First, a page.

Database Performance & Variability

Results are very different with respect to transactional database benchmarks (HammerDB & OLTP). Intel's 8160 has an advantage of 22 to 29%, which is very similar to what we saw in our own independent benchmarking.

One of the main reasons is data locality: data is distributed over the many NUMA nodes causing extra latency for data access. Especially when data is locked, this can cause performance degradation.

Intel measured this with their own Memory Latency Checker (version 3.4), but you do not have rely on Intel alone. AMD reported similar results on the Linley Processor conference, and we saw similar results too.

There is more: Intel's engineers noticed quite a bit of performance variation between different runs.

Intel engineers claim that what they reported in the first graph on this page is, in fact, the best of 10 runs. Between the 10 runs, it is claimed there was a lot of variability: ignoring the outlier number 2, there are several occasions where performance was around 60% of the best reported value. Although we can not confirm that the performance of the EPYC system varies precisely that much, we have definitely seen more variation in our EPYC benchmarks than on a comparable Intel system.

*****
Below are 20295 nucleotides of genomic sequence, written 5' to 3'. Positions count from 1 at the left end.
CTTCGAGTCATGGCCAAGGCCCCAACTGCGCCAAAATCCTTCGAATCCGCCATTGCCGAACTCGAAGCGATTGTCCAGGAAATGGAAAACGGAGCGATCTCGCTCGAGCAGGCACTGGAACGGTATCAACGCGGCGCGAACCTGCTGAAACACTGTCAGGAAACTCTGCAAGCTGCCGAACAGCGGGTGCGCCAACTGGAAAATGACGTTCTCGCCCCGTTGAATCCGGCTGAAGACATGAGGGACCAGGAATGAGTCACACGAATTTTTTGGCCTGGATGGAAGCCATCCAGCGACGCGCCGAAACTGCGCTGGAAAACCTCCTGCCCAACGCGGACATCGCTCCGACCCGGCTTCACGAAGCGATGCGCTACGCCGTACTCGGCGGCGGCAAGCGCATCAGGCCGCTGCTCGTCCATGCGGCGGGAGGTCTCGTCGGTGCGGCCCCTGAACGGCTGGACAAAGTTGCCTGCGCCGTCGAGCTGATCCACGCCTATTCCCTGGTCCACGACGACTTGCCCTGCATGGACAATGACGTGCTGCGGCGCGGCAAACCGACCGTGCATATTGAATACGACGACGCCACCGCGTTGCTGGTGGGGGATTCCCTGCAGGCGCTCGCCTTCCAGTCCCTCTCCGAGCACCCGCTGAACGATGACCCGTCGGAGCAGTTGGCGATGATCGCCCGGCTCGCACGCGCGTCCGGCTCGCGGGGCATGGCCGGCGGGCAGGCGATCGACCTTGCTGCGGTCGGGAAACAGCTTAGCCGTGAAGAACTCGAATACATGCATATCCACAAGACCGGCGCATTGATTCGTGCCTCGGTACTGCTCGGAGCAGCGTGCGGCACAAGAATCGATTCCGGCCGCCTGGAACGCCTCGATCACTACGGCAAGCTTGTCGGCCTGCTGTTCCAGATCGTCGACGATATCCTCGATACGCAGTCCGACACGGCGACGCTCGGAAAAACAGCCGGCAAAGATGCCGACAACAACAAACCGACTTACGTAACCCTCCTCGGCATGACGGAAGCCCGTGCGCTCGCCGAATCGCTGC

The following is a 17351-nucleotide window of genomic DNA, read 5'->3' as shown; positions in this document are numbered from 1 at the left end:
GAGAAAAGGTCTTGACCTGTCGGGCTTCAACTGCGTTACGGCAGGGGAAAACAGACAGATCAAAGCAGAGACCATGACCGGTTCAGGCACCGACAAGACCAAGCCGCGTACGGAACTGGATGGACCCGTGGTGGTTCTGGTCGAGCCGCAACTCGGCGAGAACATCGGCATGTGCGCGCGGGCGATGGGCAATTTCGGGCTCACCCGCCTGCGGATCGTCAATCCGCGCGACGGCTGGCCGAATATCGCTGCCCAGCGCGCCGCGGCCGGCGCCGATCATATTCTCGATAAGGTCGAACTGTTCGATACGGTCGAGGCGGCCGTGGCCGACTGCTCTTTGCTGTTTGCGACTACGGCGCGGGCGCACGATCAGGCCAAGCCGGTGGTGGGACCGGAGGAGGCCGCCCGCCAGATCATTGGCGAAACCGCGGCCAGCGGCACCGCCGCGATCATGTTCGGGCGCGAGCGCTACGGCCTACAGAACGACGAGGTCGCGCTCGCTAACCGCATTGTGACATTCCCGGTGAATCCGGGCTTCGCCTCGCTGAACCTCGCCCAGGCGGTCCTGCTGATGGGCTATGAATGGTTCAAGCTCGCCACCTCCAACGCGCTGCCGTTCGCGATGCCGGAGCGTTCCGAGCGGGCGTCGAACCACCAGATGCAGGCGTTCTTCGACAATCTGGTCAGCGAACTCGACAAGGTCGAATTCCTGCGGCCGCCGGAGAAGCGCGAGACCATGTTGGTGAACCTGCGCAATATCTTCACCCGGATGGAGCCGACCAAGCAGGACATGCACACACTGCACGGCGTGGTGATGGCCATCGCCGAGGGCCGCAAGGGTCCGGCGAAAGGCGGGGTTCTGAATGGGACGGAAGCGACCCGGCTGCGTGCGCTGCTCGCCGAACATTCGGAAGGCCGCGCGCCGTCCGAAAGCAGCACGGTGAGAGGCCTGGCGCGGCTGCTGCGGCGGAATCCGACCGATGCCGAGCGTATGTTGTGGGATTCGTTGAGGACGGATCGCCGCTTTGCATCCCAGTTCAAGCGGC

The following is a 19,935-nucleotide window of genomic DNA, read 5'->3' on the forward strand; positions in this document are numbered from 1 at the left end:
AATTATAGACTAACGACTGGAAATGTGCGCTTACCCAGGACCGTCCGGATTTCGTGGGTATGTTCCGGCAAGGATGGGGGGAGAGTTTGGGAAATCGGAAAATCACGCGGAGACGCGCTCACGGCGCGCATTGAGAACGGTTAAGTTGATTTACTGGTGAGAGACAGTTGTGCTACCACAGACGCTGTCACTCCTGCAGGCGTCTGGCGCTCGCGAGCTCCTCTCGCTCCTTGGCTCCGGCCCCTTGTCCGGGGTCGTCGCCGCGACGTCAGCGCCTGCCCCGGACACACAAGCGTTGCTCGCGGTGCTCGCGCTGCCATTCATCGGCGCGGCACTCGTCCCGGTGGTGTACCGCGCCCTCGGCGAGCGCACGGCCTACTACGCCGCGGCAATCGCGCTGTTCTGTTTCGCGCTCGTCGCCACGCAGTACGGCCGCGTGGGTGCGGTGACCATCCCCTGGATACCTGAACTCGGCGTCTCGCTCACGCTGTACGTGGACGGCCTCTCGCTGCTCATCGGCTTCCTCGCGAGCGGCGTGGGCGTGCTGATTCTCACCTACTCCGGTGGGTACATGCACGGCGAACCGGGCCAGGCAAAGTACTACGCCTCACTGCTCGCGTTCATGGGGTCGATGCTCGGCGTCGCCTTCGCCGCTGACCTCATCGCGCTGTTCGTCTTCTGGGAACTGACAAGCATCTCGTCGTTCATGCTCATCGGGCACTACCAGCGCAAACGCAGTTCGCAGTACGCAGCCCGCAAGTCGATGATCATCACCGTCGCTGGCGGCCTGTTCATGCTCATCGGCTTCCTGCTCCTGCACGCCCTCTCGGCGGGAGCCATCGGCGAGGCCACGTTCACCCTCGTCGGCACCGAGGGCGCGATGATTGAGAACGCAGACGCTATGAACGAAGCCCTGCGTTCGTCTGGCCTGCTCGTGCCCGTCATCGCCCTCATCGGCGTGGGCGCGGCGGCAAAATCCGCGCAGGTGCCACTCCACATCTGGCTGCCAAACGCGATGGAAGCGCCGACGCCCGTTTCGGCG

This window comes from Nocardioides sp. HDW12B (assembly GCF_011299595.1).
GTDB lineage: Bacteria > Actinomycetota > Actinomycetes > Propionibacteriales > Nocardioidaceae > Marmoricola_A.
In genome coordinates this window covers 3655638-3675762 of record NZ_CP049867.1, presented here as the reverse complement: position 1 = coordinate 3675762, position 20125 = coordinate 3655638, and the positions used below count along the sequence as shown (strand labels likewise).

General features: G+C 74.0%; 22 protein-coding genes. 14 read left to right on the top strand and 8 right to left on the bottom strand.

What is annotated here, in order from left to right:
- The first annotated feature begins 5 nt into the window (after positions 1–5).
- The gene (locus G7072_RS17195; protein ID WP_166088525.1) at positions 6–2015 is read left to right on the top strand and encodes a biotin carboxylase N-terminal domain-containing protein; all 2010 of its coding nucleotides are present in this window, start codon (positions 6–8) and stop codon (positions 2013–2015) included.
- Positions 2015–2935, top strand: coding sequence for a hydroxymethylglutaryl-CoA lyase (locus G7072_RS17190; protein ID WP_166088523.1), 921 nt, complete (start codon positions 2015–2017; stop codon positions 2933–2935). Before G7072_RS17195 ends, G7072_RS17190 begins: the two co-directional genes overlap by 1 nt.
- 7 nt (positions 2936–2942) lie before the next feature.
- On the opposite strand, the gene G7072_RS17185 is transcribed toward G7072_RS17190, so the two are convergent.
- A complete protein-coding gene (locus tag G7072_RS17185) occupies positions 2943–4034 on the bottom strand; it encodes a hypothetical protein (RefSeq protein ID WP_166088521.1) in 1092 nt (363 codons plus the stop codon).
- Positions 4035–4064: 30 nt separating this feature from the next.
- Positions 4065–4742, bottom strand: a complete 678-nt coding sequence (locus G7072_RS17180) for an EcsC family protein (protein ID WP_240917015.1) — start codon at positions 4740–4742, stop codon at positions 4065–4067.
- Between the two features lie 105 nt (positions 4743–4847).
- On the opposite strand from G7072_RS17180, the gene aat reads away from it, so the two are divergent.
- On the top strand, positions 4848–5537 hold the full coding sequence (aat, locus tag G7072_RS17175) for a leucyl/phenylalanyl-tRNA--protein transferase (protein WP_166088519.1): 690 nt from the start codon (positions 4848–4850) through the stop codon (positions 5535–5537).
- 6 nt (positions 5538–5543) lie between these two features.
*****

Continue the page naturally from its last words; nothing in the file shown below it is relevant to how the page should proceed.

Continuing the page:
Enterprise & Cloud Benchmarks HPC Benchmarks
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  • piesquared - Tuesday, November 28, 2017 - link

    And the hilarity continues. So AMD posts in house benchmarks and the crowd goes: Derp, these are AMD supplied benchmarks, best wait for third party benchmarks.
    Intel posts in house benchmarks and the crowd goes: Wow awesome dude, that's the shitsors! Who needs third party benchmarks, AMD should post more in house benchmarks. derp derp
    Reply
  • tamalero - Tuesday, November 28, 2017 - link

    Guerrilla marketing at its finest? The hilarity is that when Intel was dominating.. they never mentioned intel nor they needed.

    Now that AMD has a compelling product. They suddenly started doing "comparisons" left and right and claiming how bad "glue" is in AMD cpus (while ignoring the drama bout using cheap TIM instead of solder)
    Reply
  • bmf614 - Tuesday, November 28, 2017 - link